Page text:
I believe that on the first two questions, there is no answer (so they are not well-posed:-)
The reason is that the flat structure on a torus and the moduli spaces of tori were very
well understood long before the notions of "flat", "structure", "moduli space" and even "tori"
were introduced. Mathematicians just did not think in these terms.
Once these notions were introduced, the tori became a simple example.

Teichmuller was probably a person who made the notion of
"moduli space" completely rigorous, though it was considered for the first time by Riemann.
And Teichmuller considers
tori at a great length to explain what he means. But certainly he did not find anything
new about tori. This was just the simplest example.
(Many people think, perhaps correctly, that Abel and Jacobi already knew
everyhting about tori, though they did not use this word). Modular group was known to Gauss
at about the same time. It is true, these things were developed for another 70 years or so,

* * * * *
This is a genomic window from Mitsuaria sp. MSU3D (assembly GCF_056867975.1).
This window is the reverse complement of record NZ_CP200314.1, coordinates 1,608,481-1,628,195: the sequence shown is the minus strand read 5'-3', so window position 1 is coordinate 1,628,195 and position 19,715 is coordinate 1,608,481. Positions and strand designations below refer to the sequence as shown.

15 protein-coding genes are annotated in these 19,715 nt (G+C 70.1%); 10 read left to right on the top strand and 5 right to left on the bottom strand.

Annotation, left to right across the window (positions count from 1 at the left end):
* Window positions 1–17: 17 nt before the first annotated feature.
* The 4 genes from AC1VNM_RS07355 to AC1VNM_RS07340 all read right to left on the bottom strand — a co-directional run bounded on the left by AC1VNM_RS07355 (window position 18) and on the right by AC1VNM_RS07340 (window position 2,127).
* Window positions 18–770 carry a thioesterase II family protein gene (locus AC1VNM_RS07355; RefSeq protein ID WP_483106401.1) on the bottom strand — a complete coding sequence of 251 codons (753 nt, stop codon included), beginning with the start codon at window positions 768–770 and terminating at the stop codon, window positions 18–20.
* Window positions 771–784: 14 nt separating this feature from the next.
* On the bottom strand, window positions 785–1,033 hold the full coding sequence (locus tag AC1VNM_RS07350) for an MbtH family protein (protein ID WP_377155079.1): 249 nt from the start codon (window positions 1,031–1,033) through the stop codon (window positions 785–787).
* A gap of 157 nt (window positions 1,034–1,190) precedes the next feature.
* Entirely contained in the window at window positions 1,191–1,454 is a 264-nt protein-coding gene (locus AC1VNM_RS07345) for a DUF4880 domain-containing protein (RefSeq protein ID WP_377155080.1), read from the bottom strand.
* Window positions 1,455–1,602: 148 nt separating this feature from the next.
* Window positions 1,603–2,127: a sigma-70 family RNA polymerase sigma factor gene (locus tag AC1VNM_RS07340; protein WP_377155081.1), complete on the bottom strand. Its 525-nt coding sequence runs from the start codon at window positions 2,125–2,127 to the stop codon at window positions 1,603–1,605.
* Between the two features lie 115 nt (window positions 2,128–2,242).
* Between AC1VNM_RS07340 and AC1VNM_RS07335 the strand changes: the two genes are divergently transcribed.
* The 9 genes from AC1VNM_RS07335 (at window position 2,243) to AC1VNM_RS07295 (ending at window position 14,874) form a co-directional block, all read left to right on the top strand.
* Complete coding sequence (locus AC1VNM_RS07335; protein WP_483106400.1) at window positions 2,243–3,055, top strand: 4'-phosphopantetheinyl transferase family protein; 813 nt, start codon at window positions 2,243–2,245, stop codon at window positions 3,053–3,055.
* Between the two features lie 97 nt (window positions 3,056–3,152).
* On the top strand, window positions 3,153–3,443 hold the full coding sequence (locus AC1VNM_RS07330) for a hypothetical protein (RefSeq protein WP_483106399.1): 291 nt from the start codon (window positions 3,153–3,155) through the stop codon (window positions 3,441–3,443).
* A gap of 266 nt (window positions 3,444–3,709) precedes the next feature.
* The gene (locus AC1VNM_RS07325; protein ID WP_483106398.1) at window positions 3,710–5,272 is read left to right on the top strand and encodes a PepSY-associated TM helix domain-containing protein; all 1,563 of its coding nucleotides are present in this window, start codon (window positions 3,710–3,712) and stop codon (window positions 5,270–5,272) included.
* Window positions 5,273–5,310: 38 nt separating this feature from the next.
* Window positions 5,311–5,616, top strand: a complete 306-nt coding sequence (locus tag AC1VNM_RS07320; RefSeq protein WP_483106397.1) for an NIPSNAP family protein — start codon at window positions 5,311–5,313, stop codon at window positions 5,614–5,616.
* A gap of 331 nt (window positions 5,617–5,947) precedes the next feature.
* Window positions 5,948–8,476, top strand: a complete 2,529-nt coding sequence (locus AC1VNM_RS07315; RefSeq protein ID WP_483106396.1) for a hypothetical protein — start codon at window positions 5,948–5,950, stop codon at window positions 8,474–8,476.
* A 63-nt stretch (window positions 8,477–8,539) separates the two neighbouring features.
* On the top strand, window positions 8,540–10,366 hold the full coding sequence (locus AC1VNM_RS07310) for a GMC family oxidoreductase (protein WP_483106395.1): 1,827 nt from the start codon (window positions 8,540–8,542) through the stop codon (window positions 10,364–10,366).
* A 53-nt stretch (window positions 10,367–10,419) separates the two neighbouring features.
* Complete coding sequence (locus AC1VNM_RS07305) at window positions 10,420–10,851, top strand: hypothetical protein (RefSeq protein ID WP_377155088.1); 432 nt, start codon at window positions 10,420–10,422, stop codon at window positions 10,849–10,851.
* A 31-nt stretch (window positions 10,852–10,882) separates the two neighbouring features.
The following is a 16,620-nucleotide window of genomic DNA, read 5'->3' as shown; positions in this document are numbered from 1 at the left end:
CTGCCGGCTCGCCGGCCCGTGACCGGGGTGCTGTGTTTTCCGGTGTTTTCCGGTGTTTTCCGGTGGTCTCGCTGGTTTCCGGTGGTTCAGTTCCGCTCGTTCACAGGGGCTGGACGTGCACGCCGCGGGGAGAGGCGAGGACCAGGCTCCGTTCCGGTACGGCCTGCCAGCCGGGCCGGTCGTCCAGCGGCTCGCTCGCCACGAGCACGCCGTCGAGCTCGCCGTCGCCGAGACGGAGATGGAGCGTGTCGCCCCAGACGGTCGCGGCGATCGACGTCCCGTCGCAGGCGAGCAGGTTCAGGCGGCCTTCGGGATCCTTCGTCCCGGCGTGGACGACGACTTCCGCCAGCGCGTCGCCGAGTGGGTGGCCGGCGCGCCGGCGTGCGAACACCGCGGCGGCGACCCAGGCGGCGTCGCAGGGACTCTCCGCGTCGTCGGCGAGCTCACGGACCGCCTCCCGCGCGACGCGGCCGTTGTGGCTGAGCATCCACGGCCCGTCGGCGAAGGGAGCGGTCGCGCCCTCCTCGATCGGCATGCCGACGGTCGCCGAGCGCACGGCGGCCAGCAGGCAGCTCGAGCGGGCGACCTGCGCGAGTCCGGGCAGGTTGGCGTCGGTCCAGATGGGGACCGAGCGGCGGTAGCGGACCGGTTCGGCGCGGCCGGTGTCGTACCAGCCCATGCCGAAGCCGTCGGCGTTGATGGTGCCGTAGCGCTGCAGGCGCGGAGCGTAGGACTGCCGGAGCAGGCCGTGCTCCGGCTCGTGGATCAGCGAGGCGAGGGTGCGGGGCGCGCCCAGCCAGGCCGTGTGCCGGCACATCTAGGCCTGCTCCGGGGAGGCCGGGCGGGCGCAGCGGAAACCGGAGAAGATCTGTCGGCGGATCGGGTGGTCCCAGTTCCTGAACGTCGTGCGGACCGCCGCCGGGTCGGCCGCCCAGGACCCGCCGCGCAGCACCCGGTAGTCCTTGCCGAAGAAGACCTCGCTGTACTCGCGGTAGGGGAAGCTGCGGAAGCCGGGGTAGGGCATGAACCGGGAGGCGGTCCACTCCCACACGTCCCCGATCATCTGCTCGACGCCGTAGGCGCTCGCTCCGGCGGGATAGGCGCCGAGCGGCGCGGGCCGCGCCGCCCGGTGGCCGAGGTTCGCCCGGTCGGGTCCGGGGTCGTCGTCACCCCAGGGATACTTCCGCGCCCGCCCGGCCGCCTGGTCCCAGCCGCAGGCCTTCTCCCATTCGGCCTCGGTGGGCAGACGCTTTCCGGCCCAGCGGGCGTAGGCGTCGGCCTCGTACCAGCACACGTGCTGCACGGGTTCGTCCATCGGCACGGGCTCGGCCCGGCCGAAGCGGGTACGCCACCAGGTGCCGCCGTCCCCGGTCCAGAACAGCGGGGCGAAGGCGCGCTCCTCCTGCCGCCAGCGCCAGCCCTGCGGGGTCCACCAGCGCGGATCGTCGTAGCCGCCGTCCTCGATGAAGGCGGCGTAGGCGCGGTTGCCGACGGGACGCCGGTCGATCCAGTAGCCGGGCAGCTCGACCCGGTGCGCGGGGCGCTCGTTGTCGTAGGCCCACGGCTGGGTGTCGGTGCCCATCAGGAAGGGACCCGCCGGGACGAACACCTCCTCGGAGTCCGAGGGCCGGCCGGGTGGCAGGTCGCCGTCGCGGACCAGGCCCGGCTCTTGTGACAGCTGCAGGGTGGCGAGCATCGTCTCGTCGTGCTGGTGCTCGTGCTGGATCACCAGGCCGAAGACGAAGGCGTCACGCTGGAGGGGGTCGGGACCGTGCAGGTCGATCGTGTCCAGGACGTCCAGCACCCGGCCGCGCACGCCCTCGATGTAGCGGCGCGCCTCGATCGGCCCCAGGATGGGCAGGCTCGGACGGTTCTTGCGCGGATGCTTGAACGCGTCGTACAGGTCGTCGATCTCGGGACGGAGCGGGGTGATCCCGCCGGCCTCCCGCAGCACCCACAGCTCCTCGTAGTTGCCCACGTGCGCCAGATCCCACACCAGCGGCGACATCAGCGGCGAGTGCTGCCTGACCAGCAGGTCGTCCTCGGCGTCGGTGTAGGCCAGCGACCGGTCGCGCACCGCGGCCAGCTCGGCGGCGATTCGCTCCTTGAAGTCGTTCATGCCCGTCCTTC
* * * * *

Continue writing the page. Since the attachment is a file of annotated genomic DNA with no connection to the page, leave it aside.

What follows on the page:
culminating in the Fricke-Klein and enormous French "treateases".
But I know people who still prefer Jacobi's exposition, and even study Latin to read it:-)

The metric of constant negative curvature on surfaces of genus >1 is another story.
This was introduced by Poincare. Even the Poincare metric on the unit disc was apparently
Poincare's invention.

(Schwarz lemma was stated and proved much later, and not by Schwarz:-)

About the last question, I suppose Klein has to be credited. It was Klein who in
his "Erlangen program" explained explicitly "what geometry is", and how it is connected with a group
action of certain kind.
Klein was in close collaboration with Lie at that time.

There is an excellent "primary source" on how all these things really developed:
Klein's Lectures on the history of Math in XIX century.

localisometry which takes A to B. Perhaps one even wants to say that there is a local isometry from A to B inducing any given isometry of their tangent spaces. – John Pardon Nov 10 '12 at 20:43